It’s Wednesday morning and I am ready to climb down to the Cliff Palace and check the place out up close and personal. Our tour was at 4 pm, so we had some time to kill, drove in to Cortez to pick up a few things at WallyMart and find the post office to pay some taxes. We headed back to the coach for some lunch and button up to leave the pups there while we head out for the long, windy drive to the Cliff Palace.
We arrived with about a half hour to spare and started reading about the history of the place. As 4 o’clock approached, we headed out toward the overlook where the tour starts, listened to the spiel about how strenuous and steep the climb is, and how the high altitude can affect us. There were about 50 of us standing out there. Then we were off.
There were some steel stairs leading down to a locked gate where you had to hand your tickets to the ranger for admission. Then the adventure began.
There were large rocks all around us and a narrow passage to the right with some jagged steps cut into them, very narrow steps, maybe a foot wide and all different heights, as if a blind man had carved them out of the rock.
Those steps probably went down about 120 feet. Very cool and narrow. Not many handholds, so the rocks filled in for that part. The only adverse issue was the jarring shock as you stepped down and found it was closer to 18″ on some rather than 8 to 10″ steps.
At the bottom was a narrow path that led off to the left toward the Palace. It was a few hundred feet to the first 10′ ladder to climb.
After climbing that, we wound further down that path to a large nitch in the rocks where we all found spots to sit in the shade while Ranger Carol told us about the history of the people that lived here and wait for the previous tour to leave the Palace ahead. The view of the ruins from there was terrific! We were there at the perfect time for the sun to illuminate almost the whole Palace. It’s really hard to imagine the people who lived here left over 800 years ago and moved south toward the Rio Grande.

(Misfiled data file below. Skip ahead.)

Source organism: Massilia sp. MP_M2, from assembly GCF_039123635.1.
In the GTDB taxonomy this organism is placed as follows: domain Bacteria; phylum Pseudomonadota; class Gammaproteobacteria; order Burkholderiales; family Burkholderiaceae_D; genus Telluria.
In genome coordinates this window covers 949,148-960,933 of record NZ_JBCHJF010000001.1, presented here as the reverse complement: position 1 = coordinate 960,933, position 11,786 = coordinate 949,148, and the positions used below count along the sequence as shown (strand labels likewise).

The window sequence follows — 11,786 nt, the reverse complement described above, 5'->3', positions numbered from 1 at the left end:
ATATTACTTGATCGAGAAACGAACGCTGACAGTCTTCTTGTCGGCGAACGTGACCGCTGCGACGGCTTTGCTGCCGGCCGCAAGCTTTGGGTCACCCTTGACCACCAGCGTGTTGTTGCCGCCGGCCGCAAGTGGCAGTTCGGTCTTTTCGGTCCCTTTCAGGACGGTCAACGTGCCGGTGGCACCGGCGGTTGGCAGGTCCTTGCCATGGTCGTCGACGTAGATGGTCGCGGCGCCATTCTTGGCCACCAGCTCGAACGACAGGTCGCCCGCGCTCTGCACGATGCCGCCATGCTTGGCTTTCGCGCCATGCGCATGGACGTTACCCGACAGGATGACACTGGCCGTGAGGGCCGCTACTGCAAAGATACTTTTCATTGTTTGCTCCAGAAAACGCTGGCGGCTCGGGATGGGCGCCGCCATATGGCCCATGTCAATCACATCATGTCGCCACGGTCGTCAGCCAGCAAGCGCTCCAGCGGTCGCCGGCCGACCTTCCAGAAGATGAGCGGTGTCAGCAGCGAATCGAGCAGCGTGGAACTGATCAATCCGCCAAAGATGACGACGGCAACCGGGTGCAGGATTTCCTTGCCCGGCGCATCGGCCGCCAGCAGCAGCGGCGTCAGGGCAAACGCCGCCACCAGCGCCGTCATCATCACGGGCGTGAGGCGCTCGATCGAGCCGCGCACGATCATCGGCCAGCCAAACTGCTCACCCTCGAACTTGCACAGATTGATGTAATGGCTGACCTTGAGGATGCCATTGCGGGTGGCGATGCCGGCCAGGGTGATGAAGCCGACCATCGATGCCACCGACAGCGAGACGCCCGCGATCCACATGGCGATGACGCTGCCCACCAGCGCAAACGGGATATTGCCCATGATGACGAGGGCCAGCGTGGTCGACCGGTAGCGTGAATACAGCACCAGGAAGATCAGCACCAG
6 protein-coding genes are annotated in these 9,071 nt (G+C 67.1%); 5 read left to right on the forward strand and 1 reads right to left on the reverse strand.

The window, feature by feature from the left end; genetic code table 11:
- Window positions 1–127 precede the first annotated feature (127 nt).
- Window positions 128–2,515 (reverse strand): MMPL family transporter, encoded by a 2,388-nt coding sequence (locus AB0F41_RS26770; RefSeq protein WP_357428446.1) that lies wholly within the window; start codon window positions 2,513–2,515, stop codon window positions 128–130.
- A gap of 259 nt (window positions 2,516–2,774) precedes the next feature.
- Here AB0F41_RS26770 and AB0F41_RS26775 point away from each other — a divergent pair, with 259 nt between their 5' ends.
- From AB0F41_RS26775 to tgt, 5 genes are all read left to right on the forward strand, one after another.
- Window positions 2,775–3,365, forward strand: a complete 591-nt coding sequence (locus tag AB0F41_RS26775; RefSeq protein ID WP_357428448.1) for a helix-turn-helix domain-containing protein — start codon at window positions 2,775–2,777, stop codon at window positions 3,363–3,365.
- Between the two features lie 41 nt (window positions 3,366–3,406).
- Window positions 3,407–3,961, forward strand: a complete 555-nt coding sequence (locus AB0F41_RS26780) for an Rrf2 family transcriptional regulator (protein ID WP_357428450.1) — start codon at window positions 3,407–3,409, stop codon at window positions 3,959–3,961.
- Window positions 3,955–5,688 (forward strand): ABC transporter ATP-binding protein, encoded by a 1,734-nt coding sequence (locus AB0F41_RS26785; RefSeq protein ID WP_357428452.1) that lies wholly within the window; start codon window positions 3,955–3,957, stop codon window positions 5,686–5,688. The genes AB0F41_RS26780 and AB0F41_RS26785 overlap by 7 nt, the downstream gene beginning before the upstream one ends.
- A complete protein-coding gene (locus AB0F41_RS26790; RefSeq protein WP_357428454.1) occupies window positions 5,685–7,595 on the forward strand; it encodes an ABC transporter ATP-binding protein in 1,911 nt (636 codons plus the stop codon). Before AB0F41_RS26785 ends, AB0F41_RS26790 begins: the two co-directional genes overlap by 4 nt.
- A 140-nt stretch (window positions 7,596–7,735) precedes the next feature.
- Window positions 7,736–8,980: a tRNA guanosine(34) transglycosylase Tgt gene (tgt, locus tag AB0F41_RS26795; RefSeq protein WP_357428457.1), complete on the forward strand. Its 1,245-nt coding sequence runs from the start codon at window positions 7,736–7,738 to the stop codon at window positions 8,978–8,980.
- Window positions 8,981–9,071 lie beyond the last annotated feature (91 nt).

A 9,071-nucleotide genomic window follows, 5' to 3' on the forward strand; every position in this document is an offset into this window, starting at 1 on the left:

After the previous tour group moved on, we descended more very uneven steps, but this time they were a lot wider. As we moved closer to the ruins, we entered into the full sun and started to bake a bit. Maybe 4 pm wasn’t such a great idea… The ranger, an archeologist by training, clued us in to how they figured out when the folks built the structures and when they left. Apparently they only lived there about 100 years. It is a grand structure. The pictures don’t do it justice, you should just go there and see it for yourself.
After about 20 minutes baking in the sun standing around the actual ruins, the talks were over. We got to look into one of the towers at some paintings on the walls, then it was time to climb out of there. We determined it is truly harder to climb up the cliff than to go down..
There were some leisurely steps at first, then it got a lot narrower and steeper. You have to see the crevice we climbed out of to believe it, maybe 18″ wide at spots, and three more ladders around 10′ each. I had originally thought I wouldn’t like the ladders as they seemed to say they were on a sheer cliff with a narrow ledge, and I do not like heights. But these ladders were in such narrow places with almost no way to see how high you were, I never even thought of how high we were. But if anyone was claustrophobic, there would have been an issue.
Once at the top, I couldn’t believe we did it. And Kathy, who was so cocky that morning about running laps around me, was quite a bit more subdued. See the last picture, she could barely make it two steps from the last ladder… notice where i was taking the picture from. [I think it was more from heat exhaustion, although the ladders climbing out were scarier than I thought they would be!]
Luckily the long walk to the car was on relatively flat ground. And thankfully I insisted we pack some cold bottles of Snapple and fruit for after the trek.
Off to Durango tomorrow.